Venus in Furs
Originally published in 1943, Madonna in a Fur Coat is a novel written by the Turkish writer Sabahattin Ali. Thanks to our friends at Penguin Books, this bestselling novel in its home country has now been translated into English for the first time in a glorious new hardback edition.
Ali led an extraordinary existence; although famous in Turkey for his writing and active during the final collapse of the Ottoman Empire, his was a life lived on the outside, including a vital stint in pre-Nazi Berlin, persecution by the Turkish state and imprisonment for supposedly libellous poetry. Ultimately in 1948 – just seven years after Madonna saw print – Ali was assassinated whilst trying to cross the border to Bulgaria. To this day it is still unknown who exactly was responsible for his death but suspicions inevitably surround the government that so suppressed him.
The novel opens with a chance meeting between old friends, leading our down-at-heel narrator to an encounter with Raif Efendi, a man who will come to be a central figure in his life. Initially, Efendi cuts a relatively menial figure, beset by the thoughtless demands of employers and family. A chance discovery however opens up a doorway to Raif’s world of longing, his memories scorched by an impossible – but yet somehow inevitable – love affair with artist Maria Puder, an intense, on-off relationship which is first triggered by Raif stumbling upon her own self-portrait.
“Her dark eyes were lost in thought, absently staring into the distance, drawing on a last wisp of hope as she searched for something that she was almost certain she would never find.”
There is something about the exactness with which Ali writes that makes this an effortless novel to read. The second half of the novel focuses squarely on Raif’s sense of isolation with Berlin – slipping steadily toward the horrors of the thirties – becoming something of a character in its own right. Despite the book hailing from the 1940s, the writing feels fresh and current; the complexity and relevance of its central relationship and their confused gender dynamic is also startling for a book of this relatively brief length.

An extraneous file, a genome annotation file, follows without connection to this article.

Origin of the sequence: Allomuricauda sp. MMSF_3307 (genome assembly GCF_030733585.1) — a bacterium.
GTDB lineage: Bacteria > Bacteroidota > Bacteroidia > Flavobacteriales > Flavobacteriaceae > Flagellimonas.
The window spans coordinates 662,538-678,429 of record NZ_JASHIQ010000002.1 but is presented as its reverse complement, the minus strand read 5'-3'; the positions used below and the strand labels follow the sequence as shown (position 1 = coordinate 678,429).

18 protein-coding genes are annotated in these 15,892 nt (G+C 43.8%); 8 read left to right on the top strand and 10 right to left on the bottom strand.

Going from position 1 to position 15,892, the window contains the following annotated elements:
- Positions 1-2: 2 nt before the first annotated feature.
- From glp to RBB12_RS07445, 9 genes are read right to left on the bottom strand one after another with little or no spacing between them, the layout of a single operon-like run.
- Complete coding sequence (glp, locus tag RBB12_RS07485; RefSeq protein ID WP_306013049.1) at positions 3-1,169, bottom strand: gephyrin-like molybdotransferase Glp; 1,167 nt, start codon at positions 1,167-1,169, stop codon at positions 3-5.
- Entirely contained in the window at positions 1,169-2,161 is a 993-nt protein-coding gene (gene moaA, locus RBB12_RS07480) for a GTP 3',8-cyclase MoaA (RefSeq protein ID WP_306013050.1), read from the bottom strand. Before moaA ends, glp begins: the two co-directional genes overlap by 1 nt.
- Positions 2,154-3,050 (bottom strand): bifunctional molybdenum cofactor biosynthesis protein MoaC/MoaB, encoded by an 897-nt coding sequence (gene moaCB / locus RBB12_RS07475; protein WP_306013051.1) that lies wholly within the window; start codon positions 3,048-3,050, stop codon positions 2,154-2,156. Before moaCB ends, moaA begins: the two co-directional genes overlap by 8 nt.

As a depiction of a young man in search of identity - and the power of human companionship and love – I found the book a joy to read, with the final few pages living particularly long in the memory. The translation by English PEN president Maureen Freely and the multi-talented, Istanbul-based Alexander Dawe is probably revelatory.
Madonna in a Fur Coat is ultimately a fine, handsome acquisition for Penguin and again reflects the robust health of fiction in translation. Recent figures commissioned by the Man Booker International Prize have shown a near-doubling of the market over the past five years, tapping into a vast ocean of work new to the English language. Following last year’s The Time Regulation Institute by Ahmet Hamdi Tanpınar – translated by the same team – it feels as though the enormous potential of Turkish fiction is steadily being realised.
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